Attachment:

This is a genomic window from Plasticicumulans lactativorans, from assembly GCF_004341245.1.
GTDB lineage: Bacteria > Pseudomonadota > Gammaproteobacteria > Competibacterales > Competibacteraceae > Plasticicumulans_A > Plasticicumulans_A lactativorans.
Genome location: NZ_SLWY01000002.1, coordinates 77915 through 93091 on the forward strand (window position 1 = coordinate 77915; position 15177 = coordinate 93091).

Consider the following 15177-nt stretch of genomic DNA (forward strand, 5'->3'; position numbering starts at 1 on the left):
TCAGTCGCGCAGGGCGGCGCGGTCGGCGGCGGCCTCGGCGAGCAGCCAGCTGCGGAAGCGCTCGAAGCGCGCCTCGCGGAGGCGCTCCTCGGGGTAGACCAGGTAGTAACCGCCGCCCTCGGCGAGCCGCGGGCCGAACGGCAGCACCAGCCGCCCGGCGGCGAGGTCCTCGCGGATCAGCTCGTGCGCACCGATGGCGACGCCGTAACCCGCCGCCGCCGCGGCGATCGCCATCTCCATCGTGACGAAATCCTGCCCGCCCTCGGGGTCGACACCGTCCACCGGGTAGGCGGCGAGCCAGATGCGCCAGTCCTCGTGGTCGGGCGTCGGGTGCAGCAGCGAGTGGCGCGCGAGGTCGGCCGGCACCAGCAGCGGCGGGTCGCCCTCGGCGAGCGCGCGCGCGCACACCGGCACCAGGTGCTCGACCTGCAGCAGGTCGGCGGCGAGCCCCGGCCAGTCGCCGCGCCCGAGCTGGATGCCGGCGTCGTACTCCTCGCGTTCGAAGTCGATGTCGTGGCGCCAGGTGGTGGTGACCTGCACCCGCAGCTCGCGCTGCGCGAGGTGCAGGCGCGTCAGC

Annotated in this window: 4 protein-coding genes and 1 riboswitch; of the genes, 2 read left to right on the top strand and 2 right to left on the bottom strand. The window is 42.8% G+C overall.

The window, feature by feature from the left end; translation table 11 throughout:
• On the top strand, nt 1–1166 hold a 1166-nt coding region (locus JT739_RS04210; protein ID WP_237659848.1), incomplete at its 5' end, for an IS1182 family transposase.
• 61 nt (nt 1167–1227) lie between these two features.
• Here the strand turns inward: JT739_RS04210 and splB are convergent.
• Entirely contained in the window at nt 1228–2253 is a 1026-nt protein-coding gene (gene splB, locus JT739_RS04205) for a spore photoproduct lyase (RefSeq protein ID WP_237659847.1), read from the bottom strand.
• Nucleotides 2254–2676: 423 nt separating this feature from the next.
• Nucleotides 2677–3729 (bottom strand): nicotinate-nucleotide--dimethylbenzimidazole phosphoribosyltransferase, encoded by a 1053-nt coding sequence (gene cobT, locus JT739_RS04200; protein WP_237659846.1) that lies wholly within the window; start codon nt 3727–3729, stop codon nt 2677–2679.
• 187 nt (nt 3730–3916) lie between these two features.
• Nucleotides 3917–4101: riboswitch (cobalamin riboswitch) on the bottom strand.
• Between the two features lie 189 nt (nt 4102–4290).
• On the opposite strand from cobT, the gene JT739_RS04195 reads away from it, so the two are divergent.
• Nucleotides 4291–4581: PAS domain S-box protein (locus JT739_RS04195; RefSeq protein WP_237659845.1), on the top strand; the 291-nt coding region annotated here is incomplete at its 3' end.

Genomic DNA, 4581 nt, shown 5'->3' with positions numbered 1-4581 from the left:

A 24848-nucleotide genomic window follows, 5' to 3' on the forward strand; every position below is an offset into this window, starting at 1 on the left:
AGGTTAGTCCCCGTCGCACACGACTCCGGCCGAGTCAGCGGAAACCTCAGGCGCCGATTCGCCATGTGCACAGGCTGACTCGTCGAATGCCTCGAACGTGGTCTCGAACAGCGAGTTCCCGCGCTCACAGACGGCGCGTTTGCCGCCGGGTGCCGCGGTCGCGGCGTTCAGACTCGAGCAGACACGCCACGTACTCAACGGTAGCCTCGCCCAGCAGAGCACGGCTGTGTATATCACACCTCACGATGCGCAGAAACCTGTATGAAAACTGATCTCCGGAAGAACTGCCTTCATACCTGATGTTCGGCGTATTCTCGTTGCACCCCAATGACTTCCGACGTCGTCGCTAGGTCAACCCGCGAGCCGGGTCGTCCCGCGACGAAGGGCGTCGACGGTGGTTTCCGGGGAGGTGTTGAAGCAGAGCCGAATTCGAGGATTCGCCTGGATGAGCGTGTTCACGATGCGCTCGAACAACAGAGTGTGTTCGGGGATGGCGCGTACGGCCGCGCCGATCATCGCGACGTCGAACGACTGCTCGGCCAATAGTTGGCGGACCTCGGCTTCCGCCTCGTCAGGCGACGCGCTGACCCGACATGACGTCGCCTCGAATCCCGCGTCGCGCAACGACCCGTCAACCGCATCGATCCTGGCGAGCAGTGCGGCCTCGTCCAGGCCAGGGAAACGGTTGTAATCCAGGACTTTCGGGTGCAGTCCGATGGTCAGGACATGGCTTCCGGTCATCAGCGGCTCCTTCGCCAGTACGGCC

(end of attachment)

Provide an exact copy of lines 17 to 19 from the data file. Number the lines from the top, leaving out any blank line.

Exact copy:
• On the opposite strand from cobT, the gene JT739_RS04195 reads away from it, so the two are divergent.
• Nucleotides 4291–4581: PAS domain S-box protein (locus JT739_RS04195; RefSeq protein WP_237659845.1), on the top strand; the 291-nt coding region annotated here is incomplete at its 3' end.

Genomic DNA, 4581 nt, shown 5'->3' with positions numbered 1-4581 from the left: